Samantha is no stranger to technology and that certainly is normal for a child growing up in this world.
Mary Kay noted this information from The Week magazine recently. To recap what she put on her Facebook page, she said that twenty percent of the two to five year olds can do smart phone applications.
The other day, Samantha asked us to pull out either the iPhone or iPad to see one of the apps. She has consistently enjoyed Talking Carl, an app that repeats what you say and things like Wordbag, which features Pim, who speaks in French if you so choose and introduces everyday item words and pronounces them, or Peekaboo Barn, which when you tap the barn door produces an animal and the word for it.
My mind was wandering as Samantha poked at the iPad (which was readily available in our vicinity) and I noticed right away that she was able to see that I had filed the kiddie apps in the game folder and then she tapped on the Peekaboo Barn app. She continued until she had viewed all the animals.
The next day she noticed I had my iPhone in my hand and we went through the same process, this time she did the same thing but noticed that the apps were in a folder called “Jeux” since, geek that I am, my phone is in French. She went for the Wordbag app and “Petit Pim” appeared. “Pim” is the panda who is multilingual. She started tapping on his backpack so he would introduce the everyday items.
Am I the typical Grandpa, or plutôt the Papi who thinks his Granddaughter is just the smartest kid in the whole wide world? Yes! Wait a sec, is that what I really want or think? Perhaps not, I know that Samantha is a well-adjusted young lady and I believe that our family will provide her with a stable network to get her through life’s trials and tribulations, but I also know that she, like anyone else has certain gifts and then probably areas where she is less gifted. It is hard for me, as Papi, to currently recognize any flaws because, wow, she is just the “bee’s knees” to quote my mom.
At present, Sam is playing Papi like a violin, and I must admit it is darn cute. When she comes to “Papi House” as she calls it, she now plays quite the coy, coquettish young thing and makes me work for her affection. If I don’t get the immediate hug and I go into a sad funk, she will run to me and put her sweet arms around me and give me that hug and kiss. But sometimes she just makes me wait. In her world, she has her ducks all in a row and knows she is loved and cared for by so many people. Since I am a “certainty” in her life, she can most assuredly play the game and make me seem like a secondary fixture at moments. I know better. I know my place and her momentary putting aside Papi’s feelings doesn’t bother me one iota.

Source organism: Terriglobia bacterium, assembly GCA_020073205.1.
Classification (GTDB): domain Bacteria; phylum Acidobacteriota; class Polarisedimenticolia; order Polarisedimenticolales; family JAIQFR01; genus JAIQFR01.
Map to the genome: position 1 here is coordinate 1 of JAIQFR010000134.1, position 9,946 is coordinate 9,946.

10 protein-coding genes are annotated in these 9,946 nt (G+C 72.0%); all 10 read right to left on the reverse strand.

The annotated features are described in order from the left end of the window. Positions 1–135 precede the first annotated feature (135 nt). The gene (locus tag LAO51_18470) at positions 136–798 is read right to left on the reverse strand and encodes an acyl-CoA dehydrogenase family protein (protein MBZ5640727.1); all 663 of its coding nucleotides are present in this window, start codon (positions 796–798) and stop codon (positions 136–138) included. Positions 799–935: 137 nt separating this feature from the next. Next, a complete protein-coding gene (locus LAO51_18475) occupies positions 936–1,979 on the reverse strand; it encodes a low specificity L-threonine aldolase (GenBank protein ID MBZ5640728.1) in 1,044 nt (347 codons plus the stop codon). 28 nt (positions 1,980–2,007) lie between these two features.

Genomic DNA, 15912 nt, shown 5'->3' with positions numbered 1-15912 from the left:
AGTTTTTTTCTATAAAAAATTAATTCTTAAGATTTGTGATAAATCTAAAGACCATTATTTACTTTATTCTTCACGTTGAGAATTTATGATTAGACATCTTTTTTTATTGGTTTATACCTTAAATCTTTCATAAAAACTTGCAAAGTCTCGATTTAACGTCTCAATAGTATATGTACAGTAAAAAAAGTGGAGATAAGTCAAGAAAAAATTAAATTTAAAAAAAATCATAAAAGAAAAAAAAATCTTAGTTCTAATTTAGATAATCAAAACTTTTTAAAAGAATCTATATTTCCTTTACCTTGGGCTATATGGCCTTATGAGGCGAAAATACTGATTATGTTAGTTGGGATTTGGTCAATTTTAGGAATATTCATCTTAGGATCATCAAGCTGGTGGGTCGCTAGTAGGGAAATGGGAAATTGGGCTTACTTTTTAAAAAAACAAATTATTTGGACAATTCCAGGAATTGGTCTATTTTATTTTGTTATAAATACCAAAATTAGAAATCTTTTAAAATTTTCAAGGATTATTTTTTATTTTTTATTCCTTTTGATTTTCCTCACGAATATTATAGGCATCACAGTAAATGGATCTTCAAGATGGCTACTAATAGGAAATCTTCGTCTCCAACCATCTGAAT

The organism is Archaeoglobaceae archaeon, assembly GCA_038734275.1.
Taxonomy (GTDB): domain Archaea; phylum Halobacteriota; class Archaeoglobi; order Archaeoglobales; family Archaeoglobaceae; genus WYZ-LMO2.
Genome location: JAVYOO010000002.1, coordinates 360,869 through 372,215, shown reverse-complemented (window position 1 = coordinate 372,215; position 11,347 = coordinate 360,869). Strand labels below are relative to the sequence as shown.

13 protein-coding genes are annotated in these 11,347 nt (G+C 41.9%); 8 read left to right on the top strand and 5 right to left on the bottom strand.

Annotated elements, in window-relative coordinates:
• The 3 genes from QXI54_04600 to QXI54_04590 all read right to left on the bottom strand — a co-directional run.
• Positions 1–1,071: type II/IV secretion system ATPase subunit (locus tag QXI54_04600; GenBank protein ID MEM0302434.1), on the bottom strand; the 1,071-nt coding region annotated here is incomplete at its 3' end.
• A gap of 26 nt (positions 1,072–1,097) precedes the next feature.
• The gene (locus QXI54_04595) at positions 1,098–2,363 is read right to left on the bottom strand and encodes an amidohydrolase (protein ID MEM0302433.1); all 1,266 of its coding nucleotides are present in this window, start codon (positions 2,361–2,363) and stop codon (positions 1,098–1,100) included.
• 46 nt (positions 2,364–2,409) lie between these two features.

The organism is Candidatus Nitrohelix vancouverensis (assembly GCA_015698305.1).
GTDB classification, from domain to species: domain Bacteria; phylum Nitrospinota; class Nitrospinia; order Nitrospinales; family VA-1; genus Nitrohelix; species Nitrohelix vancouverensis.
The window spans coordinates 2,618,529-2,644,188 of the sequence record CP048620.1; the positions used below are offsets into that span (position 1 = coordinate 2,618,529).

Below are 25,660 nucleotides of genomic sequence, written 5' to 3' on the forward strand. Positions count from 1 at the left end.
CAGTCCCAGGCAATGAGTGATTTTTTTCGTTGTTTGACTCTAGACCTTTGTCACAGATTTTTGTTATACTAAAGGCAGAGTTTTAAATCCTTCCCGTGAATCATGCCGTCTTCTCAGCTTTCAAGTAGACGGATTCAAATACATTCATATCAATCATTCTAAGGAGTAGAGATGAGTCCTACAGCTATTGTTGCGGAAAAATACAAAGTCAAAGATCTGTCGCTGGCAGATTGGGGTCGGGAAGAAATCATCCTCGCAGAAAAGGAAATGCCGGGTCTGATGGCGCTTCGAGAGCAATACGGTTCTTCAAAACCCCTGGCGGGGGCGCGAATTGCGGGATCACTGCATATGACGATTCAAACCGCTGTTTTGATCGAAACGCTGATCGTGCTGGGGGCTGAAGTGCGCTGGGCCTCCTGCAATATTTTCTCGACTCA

When I was younger and less self assured and had three children I learned a valuable lesson from MK who was often treated like Samantha treats me by the three boys, who for some reason must have deemed me needier in the emotional area. They were right, I was. I watched as they played the Samantha game and MK never flinched a bit. I think I may have even mentioned the time Christian decided to go to school with me one day when he was quite young. I told him that he couldn’t because I wouldn’t have time for him while I was doing my job. He told me that I would have to because he couldn’t stay with Mommy because he liked me better! Parents need to understand that these commentaries cannot be taken the same way they would be if they were coming from an adult. Sometimes, that is easier said than done but as kids are feeling their way through emotional development this is often what ensues.
So, is Samantha brilliant? I am her Papi and she is the most amazing young lady in all aspects and has a beautiful future ahead of her. Will I feel the same way about Samantha’s future siblings and cousins? You are darn right I shall, that is what a good Papi is for!
Oh, and by the way, thanks for all the comments on how cute Samantha is and how she is growing into a beautiful, intelligent young lady. (Papi is beaming!)